WASHINGTON -- Interior Secretary Ken Salazars announcement that hes stepping down at the end of March leaves his successor to grapple with contentious issues including drilling in Arctic waters off Alaska and fracking for natural gas and oil on public lands.
Names mentioned as potential replacements include outgoing Washington Gov. Chris Gregoire, former North Dakota Sen. Byron Dorgan and former Govs. Dave Freudenthal of Wyoming and Bill Ritter of Colorado. Environmental groups are pushing for Arizona Democratic Rep. Raul Grijalva to get the job.
Salazar, a former U.S. senator from Colorado, said Wednesday he is leaving the Cabinet position after four years to return his home state. Colorado is and will always be my home. I look forward to returning to my family and Colorado after eight years in Washington, D.C., he said.
Salazar had an eventful term as interior secretary. He responded to the 2010 BP oil spill in the Gulf of Mexico, the largest offshore spill in U.S. history, and imposed a temporary moratorium on offshore drilling permits in the wake of the disaster. Salazars department came up with new drilling rules and reorganized the scandal-plagued Minerals Management Service, whose oversight of offshore drilling was toothless and discredited by sex, drugs and gifts scandals left over from the previous administration.
President Barack Obama, who has not signaled who might take over as interior secretary, praised Salazar on Wednesday. In his work to promote renewable energy projects on our public lands and increase the development of oil and gas production, Ken has ensured that the departments decisions are driven by the best science and promote the highest safety standards, Obama said in a written statement.
The six-month moratorium after BPs disaster angered some members of Congress and the oil industry, which complains its still too hard to drill. Louisiana Republican Sen. David Vitter said in a written statement Wednesday that its past time for him to step down.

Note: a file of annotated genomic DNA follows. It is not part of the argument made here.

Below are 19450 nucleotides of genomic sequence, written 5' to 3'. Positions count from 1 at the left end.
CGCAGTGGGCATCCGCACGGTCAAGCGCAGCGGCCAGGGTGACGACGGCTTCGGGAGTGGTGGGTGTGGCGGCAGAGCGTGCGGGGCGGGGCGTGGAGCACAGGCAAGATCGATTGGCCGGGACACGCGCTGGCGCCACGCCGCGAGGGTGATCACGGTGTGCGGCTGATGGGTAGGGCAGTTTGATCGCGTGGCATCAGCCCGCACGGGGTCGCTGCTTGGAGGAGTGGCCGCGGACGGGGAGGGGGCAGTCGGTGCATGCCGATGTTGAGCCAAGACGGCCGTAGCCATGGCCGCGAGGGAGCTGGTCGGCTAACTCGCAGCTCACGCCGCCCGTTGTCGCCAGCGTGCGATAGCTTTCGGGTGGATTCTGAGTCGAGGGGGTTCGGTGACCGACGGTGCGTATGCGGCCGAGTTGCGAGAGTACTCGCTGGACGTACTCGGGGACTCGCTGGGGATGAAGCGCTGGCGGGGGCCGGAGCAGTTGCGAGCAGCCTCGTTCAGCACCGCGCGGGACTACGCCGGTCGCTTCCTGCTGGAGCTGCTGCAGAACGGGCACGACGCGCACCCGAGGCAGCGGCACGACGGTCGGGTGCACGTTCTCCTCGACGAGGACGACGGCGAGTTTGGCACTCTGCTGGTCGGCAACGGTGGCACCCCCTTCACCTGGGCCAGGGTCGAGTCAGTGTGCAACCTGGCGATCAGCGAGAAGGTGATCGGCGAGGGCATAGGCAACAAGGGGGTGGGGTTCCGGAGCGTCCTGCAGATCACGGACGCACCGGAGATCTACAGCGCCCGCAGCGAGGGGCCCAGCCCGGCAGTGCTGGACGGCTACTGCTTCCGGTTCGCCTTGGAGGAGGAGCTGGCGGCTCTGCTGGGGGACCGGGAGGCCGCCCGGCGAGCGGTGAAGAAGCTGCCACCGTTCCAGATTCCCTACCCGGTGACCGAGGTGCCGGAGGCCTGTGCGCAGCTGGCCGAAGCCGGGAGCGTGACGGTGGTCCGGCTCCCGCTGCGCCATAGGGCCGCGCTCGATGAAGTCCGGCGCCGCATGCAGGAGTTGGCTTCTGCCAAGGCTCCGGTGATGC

But Salazar also has clashed with environmental groups, particularly over his backing of Shells efforts to drill for oil in Arctic waters off Alaska. Shell Alaska vice president Pete Slaiby in November called the Arctic permitting a model of how offshore permitting could and should work.
One possible replacement for Salazar, his deputy David Hayes, has been closely involved in crafting the departments offshore Arctic policy.
Secretary Salazars departure leaves behind a mixed legacy, said Jacqueline Savitz of the environmental group Oceana. She said Salazar forged ahead in renewable energy development, which includes authorization of 34 solar, wind and geothermal energy projects.
But, Savitz said, We cannot forget that during his term, Secretary Salazar also approved offshore drilling in the Arctic, which has proven to be as dangerous as we predicted.
Arctic offshore drilling will be a major issue for Salazars replacement. The Interior Department and the Coast Guard are investigating Shells multiple mishaps off Alaska, including the grounding of a drill rig this month.
His replacement also will have to tackle the emotional issue of fracking hydraulic fracturing for natural gas and oil. The process, in which large quantities of water, sand and chemicals are injected underground so that oil and natural gas will flow, stirs up fears of groundwater pollution. The Interior Department delayed finalizing rules to impose new controls on fracking, saying officials need to analyze 170,000 comments on the changes.